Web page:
William Eichler 01 February 2016

Frontline services threatened by ‘radical shake-up’ in council funding

Frontline services threatened by ‘radical shake-up’ in council funding image

Funding changes will push councils to breaking point and place existence of local services under threat, the Local Government Association (LGA) is warning.

Government funding of local authorities is being phased out as part of a move towards local government keeping 100% of its business rates income by the end of the decade.

The LGA says the speed at which Government funding will stop altogether has left some councils facing deeper than expected reductions in 2016/17.

This move - what the LGA describes as a ‘radical shake-up’ - will also result in almost half of all councils (168) losing all funding from Whitehall by 2019/20.

These councils will also still have to hand over more than £150m extra of their local business rates income because of the phased nature of the business rates reforms.

Councils have long-called for further flexibility in the setting of council tax and town halls across the country are considering rises of up to 1.99%.

In addition, they may also add an extra 2% onto council tax bills to pay for adult social care.

However, while council tax increases will help ease funding pressures on councils, the LGA argues it may still not prevent the need for cutbacks to local services.

The LGA calls on the Government to provide transitional financial support over the next two years for when councils are left with insufficient resources to run services.

It is also calling for Government to smooth out its local authority grant funding cuts to councils over the next few years.

Cllr Sharon Taylor, LGA Vice Chair, said: ‘The pace at which government funding will be phased out over the next few years was hugely unexpected and is placing significant pressure on some councils and their local services already stretched to the limit by rising demand and years of growing funding pressures.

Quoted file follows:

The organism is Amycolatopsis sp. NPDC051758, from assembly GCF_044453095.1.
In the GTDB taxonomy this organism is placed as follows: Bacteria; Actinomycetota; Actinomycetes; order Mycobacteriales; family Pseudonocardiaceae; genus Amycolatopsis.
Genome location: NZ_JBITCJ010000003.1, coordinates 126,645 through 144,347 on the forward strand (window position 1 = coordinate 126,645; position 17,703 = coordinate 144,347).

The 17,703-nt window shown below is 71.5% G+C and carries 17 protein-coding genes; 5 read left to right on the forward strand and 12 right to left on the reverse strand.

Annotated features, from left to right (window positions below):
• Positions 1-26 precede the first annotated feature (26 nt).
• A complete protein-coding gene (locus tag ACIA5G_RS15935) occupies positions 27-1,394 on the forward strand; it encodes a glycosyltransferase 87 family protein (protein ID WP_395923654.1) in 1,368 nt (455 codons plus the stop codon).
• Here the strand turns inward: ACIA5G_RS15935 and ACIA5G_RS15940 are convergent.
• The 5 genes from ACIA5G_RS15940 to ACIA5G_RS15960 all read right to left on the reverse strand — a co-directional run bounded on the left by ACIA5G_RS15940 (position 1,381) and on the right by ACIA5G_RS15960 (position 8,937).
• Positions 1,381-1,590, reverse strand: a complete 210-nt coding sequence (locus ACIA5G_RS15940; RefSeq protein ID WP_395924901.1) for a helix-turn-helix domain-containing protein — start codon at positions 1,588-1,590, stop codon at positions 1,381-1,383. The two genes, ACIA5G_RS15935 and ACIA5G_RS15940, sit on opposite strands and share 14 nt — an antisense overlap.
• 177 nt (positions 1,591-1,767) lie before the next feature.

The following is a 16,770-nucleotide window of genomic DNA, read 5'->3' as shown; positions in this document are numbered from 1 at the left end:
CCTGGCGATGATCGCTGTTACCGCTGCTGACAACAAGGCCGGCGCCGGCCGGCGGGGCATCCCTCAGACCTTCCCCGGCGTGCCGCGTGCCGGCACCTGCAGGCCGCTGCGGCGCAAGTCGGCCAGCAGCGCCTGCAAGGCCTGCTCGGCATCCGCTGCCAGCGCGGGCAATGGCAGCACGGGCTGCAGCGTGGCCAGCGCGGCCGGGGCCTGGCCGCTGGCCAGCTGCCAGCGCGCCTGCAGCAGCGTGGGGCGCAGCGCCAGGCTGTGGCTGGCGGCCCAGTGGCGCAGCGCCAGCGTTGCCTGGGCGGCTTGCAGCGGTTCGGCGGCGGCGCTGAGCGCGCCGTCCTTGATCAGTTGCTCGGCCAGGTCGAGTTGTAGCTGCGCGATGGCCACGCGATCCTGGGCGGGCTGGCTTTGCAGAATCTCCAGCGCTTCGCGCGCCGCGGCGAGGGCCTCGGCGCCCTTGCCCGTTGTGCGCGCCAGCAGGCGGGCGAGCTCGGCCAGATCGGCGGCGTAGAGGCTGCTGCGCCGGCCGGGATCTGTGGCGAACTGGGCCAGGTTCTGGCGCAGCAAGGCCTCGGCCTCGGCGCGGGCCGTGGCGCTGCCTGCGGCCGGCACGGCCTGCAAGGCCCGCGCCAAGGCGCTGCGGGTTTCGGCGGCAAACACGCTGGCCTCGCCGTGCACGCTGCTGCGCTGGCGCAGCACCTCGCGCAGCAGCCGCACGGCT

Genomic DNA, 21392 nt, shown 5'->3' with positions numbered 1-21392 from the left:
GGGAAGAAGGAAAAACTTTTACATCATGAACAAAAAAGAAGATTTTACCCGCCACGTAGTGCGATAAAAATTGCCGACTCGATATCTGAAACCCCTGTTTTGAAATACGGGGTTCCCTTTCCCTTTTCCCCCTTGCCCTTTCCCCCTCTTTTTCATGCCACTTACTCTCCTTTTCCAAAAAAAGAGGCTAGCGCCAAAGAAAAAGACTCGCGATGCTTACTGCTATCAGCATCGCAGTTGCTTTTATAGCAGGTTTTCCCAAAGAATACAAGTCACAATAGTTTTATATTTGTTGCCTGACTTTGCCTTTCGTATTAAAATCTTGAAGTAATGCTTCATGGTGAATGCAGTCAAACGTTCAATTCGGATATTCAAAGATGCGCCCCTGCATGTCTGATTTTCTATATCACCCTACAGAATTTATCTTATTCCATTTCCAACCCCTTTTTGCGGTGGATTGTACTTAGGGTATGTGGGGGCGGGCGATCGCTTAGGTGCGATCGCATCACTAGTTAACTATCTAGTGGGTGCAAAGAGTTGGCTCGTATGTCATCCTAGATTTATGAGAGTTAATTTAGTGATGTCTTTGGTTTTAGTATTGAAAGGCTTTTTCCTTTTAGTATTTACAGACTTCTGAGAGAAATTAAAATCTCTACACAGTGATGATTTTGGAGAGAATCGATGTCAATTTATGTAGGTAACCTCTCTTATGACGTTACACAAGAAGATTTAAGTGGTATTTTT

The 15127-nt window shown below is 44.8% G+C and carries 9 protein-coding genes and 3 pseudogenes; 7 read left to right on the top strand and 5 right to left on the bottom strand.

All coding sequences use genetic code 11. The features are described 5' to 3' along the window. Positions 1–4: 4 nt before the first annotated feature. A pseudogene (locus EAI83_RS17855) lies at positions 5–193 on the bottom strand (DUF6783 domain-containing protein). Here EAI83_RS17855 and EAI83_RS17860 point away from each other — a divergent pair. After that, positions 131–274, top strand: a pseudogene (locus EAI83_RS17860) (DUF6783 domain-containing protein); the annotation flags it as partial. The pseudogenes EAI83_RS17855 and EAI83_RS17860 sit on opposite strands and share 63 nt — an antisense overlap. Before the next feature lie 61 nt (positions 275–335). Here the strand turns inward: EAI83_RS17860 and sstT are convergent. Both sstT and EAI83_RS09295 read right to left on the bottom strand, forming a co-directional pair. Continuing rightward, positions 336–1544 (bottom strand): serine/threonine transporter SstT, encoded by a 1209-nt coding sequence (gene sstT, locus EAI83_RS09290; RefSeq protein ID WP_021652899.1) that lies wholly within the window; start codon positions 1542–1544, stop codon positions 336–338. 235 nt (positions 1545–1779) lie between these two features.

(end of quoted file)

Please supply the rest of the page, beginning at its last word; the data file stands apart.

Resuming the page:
‘Councils have been planning for further funding cuts in 2016/17 but some will have to find millions of pounds more in savings than they had planned for in even their worst-case scenarios next year.’

In response to the LGA's call for transitional financial support to councils, Cllr Neil Clarke, chairman of the District Councils’ Network (DCN) said:

'The District Councils’ Network is fully behind the LGA’s call for the Government to provide councils with transitional support to dampen the severity of the financial impact the majority of our 201 members will face before the end of the decade.

'The DCN is determined that full business rates retention should give councils a route to "financial independence" and we are actively working with our County Councils Network colleagues to develop proposals about how this can work to ensure all elements of essential public services are funded.

'It is especially vital that those many districts, which have done the most to support new housing growth, should not be perversely penalised by negative Revenue Support Grant and cuts to New Homes Bonus payments.'

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